Published On: Mon, Aug 14th, 2017

Appreciating World Bank Intervention On Abia Rural Roads – By Okechukwu Keshi Ukegbu

Rural population is a critical component   of a nation’s population. This is because in most countries of the world, especially the developing world, the greater percentage of the nation’s population live in the rural areas. In Nigeria it is projected that about 70 percent of the nation live in the rural areas. In Bangladesh it is projected at about 80 percent. This is why the rural areas should occupy a prominent place in the nation’s, state’s policies and programmes.

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No wonder Abians received with great excitement the recent pronouncement that the World Bank, through the Rural Access and Mobility Project for Nigeria (RAMP) has earmarked  $60 million (N21 billion) to build 500 rural roads in Abia State.The project , which is aimed at boosting the government‘s paradigm shift in agriculture, would also enable farmers to evacuate their agricultural produce to the urban centres.The construction of rural roads will increase farmers access to both the inputs and markets, thereby reducing post- harvest losses
In his explanation, the National Coordinator of the Rural Access and Mobility Project for Nigeria, , Engr Ularamu Ubandoma, during  a stakeholders’ workshop, organised by Abia Rural Access and Mobility Project, and which involved traditional rulers and leaders of thought from rural communities, whose roads were selected for the programme, held in Umuahia recently, said that explained that some of the roads will have bridges to link them with other communities.Ularama also revealed that 500kms length of roads linking many rural communities would be constructed across the state out of the targetted 900kms roads.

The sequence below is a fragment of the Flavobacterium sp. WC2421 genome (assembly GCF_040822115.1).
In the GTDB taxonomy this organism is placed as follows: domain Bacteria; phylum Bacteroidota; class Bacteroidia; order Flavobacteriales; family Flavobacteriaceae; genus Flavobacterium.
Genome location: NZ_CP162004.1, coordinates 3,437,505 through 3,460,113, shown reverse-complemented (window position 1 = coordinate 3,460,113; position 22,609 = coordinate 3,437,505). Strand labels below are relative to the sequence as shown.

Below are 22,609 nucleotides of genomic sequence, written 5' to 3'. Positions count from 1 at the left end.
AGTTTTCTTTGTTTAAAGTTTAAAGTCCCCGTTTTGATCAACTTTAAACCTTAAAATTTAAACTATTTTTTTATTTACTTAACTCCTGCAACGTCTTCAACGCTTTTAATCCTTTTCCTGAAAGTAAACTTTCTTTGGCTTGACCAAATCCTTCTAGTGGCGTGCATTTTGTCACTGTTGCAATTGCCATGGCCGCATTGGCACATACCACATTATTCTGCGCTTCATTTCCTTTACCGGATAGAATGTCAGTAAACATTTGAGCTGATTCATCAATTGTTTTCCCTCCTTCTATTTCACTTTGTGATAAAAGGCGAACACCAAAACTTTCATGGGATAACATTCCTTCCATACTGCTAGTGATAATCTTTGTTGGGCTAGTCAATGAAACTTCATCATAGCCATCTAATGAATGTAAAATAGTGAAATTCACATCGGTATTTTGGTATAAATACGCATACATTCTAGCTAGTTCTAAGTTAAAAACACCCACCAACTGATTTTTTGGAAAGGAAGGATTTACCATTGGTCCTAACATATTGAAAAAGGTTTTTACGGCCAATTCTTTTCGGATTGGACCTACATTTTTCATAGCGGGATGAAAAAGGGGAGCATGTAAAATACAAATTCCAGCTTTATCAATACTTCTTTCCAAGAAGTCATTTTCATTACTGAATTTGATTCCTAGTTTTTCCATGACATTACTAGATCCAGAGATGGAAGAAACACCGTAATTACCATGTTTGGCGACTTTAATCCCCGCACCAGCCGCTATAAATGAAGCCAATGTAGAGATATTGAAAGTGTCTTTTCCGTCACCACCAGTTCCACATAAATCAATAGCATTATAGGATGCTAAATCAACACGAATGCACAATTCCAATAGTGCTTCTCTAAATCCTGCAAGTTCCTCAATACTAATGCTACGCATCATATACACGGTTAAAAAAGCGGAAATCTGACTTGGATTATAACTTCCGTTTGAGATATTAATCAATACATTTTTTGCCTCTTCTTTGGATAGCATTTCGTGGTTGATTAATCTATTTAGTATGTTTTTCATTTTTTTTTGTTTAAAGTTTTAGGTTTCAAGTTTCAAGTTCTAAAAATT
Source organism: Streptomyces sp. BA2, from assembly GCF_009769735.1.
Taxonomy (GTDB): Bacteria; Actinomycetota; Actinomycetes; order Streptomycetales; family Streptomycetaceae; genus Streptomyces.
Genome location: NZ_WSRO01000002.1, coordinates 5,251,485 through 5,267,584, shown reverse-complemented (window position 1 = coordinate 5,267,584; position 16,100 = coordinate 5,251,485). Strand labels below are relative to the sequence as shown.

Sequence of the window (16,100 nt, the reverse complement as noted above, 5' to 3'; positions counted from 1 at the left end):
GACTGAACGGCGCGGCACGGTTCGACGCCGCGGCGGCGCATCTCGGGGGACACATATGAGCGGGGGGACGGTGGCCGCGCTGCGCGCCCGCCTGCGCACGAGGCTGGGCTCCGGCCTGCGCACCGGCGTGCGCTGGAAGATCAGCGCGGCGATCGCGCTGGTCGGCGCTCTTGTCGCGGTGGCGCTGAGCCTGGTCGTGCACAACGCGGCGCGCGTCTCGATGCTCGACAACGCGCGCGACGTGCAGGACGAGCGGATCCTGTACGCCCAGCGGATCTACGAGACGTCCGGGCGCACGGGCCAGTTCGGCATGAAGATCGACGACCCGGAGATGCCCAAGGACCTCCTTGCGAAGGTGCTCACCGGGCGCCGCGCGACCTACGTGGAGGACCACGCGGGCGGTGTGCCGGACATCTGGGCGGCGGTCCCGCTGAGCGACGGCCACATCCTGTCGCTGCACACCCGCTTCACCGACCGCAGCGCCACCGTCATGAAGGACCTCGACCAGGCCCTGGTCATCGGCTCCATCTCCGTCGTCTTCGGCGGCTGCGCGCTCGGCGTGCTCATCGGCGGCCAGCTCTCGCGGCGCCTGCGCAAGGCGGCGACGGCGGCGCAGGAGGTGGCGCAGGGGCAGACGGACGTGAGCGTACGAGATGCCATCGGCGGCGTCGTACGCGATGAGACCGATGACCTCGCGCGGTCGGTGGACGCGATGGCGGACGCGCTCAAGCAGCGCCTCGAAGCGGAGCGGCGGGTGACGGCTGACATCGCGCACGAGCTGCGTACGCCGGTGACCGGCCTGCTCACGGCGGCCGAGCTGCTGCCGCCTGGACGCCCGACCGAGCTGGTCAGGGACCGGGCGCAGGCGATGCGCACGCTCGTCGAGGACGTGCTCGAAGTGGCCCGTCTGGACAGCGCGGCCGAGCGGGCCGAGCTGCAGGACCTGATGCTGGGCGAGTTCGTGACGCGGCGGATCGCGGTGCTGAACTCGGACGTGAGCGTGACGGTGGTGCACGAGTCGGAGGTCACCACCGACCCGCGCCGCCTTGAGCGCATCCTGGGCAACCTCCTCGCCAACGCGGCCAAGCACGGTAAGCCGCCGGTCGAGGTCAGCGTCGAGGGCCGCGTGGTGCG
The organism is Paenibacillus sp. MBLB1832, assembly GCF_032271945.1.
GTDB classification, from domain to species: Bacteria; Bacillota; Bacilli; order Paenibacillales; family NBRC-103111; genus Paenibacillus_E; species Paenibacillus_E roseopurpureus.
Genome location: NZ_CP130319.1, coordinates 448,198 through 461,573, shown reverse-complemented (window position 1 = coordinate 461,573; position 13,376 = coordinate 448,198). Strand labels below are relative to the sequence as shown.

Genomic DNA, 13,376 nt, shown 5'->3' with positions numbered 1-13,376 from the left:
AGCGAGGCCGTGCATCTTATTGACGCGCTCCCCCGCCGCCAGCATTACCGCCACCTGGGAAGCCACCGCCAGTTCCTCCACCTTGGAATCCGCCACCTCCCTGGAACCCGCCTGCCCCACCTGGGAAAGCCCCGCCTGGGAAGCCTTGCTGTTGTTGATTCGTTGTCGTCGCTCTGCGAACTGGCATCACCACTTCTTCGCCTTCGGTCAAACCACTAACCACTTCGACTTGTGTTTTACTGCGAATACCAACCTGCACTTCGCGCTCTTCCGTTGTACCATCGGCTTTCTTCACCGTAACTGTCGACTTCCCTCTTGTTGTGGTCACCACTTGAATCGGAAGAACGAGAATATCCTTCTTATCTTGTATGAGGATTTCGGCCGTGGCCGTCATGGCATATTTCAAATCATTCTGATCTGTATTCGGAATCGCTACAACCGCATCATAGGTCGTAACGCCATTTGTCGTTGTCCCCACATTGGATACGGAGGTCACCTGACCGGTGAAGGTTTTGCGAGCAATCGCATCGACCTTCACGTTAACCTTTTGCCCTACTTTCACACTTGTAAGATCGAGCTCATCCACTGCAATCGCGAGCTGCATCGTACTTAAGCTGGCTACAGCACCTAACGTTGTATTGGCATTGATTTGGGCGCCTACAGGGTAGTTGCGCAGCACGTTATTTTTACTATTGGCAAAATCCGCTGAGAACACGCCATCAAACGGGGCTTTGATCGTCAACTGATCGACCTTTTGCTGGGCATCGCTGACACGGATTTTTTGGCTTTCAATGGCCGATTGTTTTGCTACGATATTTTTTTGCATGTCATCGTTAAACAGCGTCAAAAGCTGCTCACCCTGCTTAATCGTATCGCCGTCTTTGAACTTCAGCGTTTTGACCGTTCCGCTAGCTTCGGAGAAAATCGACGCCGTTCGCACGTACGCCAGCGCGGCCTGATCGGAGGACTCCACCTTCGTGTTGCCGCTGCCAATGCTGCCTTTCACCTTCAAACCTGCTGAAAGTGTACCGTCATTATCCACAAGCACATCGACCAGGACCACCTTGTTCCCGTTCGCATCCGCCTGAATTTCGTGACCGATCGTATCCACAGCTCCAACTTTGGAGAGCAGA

The essence of the workshop titled  “The prioritisation of intervention areas and rural road links in Abia’’ is for the traditional rulers and leaders of thought to make input into the various roads selected in their area so as to be on the same page with the World Bank and Abia State Government.

The workshop was a harvest of cheering news for Abians as Governor Okezie Ikpeazu, who was represented by the Commissioner for Information, Mr. Obinna Oriaku announced that the state has also received $56m from the Nigeria Erosion and Watershed Management Project, and that some erosion sites had started receiving attention from the facility.

It will be recalled that in 2015 the National Coordinator of RAMP, Engr. Ularamu embarked on a preliminary visit to Abia State to ascertain the state’s  preparedness to key in to RAMP 3. The Governor, while  expressing appreciation over the National Coordinator of RAMP visit to the state, stated that his visit has fostered their partnership, and that the 500km roads will bring smiles on the faces of the people of Abia and will surely drive their economy high.The Governor also promised to do all things possible to support the project in order to stand the test of time and to serve the people of Abia rural communities better. He also stated that, he will operate an open door policy and will provide all that is required to make live better.